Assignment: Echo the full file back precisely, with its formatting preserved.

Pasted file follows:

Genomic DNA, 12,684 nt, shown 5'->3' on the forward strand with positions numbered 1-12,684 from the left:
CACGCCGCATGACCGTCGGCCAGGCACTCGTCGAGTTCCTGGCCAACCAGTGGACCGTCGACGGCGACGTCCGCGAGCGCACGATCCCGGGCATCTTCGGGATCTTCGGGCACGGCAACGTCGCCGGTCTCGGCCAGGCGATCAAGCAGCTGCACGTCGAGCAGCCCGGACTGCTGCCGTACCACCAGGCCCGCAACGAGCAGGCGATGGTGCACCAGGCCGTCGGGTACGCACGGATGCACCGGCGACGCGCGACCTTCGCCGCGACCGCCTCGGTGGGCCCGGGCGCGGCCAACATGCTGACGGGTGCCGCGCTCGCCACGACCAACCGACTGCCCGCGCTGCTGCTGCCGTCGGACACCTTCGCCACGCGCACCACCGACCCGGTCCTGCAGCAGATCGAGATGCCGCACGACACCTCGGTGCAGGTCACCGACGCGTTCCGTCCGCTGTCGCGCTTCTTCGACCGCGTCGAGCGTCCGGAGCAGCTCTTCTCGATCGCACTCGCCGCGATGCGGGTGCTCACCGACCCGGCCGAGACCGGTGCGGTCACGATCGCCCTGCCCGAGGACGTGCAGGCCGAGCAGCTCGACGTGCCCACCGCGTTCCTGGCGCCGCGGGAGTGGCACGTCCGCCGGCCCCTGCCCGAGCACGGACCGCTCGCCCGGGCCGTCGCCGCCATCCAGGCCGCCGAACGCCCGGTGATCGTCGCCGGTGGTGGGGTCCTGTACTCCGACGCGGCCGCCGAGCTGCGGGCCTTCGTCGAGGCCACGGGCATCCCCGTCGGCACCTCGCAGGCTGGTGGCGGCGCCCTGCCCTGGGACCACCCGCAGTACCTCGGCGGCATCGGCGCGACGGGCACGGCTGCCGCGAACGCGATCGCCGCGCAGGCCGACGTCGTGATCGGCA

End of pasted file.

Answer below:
Genomic DNA, 12,684 nt, shown 5'->3' on the forward strand with positions numbered 1-12,684 from the left:
CACGCCGCATGACCGTCGGCCAGGCACTCGTCGAGTTCCTGGCCAACCAGTGGACCGTCGACGGCGACGTCCGCGAGCGCACGATCCCGGGCATCTTCGGGATCTTCGGGCACGGCAACGTCGCCGGTCTCGGCCAGGCGATCAAGCAGCTGCACGTCGAGCAGCCCGGACTGCTGCCGTACCACCAGGCCCGCAACGAGCAGGCGATGGTGCACCAGGCCGTCGGGTACGCACGGATGCACCGGCGACGCGCGACCTTCGCCGCGACCGCCTCGGTGGGCCCGGGCGCGGCCAACATGCTGACGGGTGCCGCGCTCGCCACGACCAACCGACTGCCCGCGCTGCTGCTGCCGTCGGACACCTTCGCCACGCGCACCACCGACCCGGTCCTGCAGCAGATCGAGATGCCGCACGACACCTCGGTGCAGGTCACCGACGCGTTCCGTCCGCTGTCGCGCTTCTTCGACCGCGTCGAGCGTCCGGAGCAGCTCTTCTCGATCGCACTCGCCGCGATGCGGGTGCTCACCGACCCGGCCGAGACCGGTGCGGTCACGATCGCCCTGCCCGAGGACGTGCAGGCCGAGCAGCTCGACGTGCCCACCGCGTTCCTGGCGCCGCGGGAGTGGCACGTCCGCCGGCCCCTGCCCGAGCACGGACCGCTCGCCCGGGCCGTCGCCGCCATCCAGGCCGCCGAACGCCCGGTGATCGTCGCCGGTGGTGGGGTCCTGTACTCCGACGCGGCCGCCGAGCTGCGGGCCTTCGTCGAGGCCACGGGCATCCCCGTCGGCACCTCGCAGGCTGGTGGCGGCGCCCTGCCCTGGGACCACCCGCAGTACCTCGGCGGCATCGGCGCGACGGGCACGGCTGCCGCGAACGCGATCGCCGCGCAGGCCGACGTCGTGATCGGCA